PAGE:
Successfully Reducing Plasma Wastage in a Large Transfusion Service

A multidisciplinary Hospital team consisting of personnel from the Departments of Nursing, Anesthesiology, and Transfusion Medicine was organized and facilitated by a certified Six Sigma Quality and Innovation coach from the John Hopkins Hospital Center for Innovation in Quality Patient Care. The team was developed in 2004 to investigate the cause and implement change to reduce the amount of Red Blood Cell wastage within the Institution. Four percent, approximately 1700 units, of red blood cell units were being discarded. At the conclusion of the four-year project, red blood cell wastage was reduced to less than two percent, saving 900 units from being discarded.

During the red blood cell wastage reduction project, the team discovered the potential to reduce plasma wastage as well. Annual plasma wastage was 942 donor units of the 18,047 units transfused. A performance improvement goal was set to reduce the number of wasted plasma units to less than two percent of the amount transfused.

A performance improvement team was developed to collect, analyze, and initiate process improvements and to report the outcomes to the Pathology Performance Improvement Committee. Baseline wastage data was compiled from FY2007 and FY2008 and calculated as 5.27% and 4.01% respectively. Reasons for plasma wastage were identified, causes were reviewed and process controls were initiated. First, products were issued, returned and deemed unsuitable for reissue. In order to maintain product integrity and ensure that products are safe for further transfusions, each product is reviewed upon return. Products exceeding validated guidelines after they are dispensed and returned are discarded. Second, plasma units were wasted within the laboratory or as a result of transportation problems. Laboratory accidents such as dropping units causing breakage and transportation issues within the pneumatic tube system are monitored but in most cases are not preventable. Plasma units were also being outdated within the laboratory and broken during shipment.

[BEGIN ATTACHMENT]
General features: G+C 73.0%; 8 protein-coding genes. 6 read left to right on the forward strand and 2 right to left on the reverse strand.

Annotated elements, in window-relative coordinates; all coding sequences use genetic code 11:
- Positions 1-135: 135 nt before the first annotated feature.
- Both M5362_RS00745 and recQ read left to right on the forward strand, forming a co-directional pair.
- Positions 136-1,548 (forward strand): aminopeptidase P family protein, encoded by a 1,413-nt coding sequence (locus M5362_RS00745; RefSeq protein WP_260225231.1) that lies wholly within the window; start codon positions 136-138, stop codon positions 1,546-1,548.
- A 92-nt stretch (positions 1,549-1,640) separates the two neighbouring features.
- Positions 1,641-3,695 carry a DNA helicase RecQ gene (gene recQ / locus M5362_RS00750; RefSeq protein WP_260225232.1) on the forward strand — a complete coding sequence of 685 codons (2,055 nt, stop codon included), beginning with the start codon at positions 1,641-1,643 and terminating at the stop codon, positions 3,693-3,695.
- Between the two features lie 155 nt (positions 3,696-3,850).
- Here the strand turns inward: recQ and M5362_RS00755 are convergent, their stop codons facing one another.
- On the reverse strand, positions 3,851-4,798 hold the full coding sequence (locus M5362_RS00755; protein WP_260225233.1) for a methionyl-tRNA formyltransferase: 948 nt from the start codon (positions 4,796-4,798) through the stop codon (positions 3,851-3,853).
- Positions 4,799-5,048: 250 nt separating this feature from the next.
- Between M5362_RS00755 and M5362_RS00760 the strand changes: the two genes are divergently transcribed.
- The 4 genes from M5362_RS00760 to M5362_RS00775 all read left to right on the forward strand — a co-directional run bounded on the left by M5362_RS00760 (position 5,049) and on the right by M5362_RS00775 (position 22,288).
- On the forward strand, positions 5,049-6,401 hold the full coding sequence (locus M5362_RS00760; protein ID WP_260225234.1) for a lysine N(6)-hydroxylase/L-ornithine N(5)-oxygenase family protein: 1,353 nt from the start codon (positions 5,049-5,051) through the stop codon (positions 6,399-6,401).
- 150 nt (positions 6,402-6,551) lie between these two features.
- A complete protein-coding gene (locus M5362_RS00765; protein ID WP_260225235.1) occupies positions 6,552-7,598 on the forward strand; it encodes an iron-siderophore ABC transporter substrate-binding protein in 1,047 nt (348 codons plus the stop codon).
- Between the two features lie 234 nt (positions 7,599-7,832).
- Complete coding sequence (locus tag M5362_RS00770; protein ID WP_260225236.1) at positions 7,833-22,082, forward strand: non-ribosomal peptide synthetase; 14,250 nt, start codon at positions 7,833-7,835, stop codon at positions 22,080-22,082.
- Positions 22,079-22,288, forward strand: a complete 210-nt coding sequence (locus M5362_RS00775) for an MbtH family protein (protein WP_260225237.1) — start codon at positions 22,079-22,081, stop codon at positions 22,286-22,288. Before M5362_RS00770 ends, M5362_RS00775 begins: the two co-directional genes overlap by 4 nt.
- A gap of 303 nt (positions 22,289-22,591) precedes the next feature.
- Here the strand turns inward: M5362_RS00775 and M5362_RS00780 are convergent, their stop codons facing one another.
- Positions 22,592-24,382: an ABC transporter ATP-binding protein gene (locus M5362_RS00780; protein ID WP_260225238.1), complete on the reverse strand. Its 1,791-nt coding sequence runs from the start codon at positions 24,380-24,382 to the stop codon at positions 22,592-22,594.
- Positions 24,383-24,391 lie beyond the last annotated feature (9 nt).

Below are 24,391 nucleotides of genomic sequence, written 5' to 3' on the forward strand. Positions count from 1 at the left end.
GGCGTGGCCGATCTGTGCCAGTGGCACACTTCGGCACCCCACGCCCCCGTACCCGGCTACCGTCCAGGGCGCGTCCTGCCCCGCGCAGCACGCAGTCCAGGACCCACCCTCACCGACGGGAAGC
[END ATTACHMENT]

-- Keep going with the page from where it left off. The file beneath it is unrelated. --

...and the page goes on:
Several focus areas were identified and process changes were rolled out in three phases.

Phase I: The quality assurance specialist team developed an education program and established an accountability system for wastage.

Phase II: A reimbursement was negotiated with the plasma supplier for products that were broken due to shipping problems.

Phase III: A new policy was initiated extending the outdate of all plasma from 24 hours or 3 days to 5 days as allowed by current regulations.

Plasma wastage was successfully reduced to 2.59% in one year saving 542 plasma units with a further reduction to 0.98%. Monitoring and implementing change to current practices has significantly minimized plasma waste. Patient safety is ensured by better inventory management of a very precious resource.

Christi Marshall, MT (ASCP)BB, CQA(ASQ)
Lab Supervisor II
Transfusion Medicine Division

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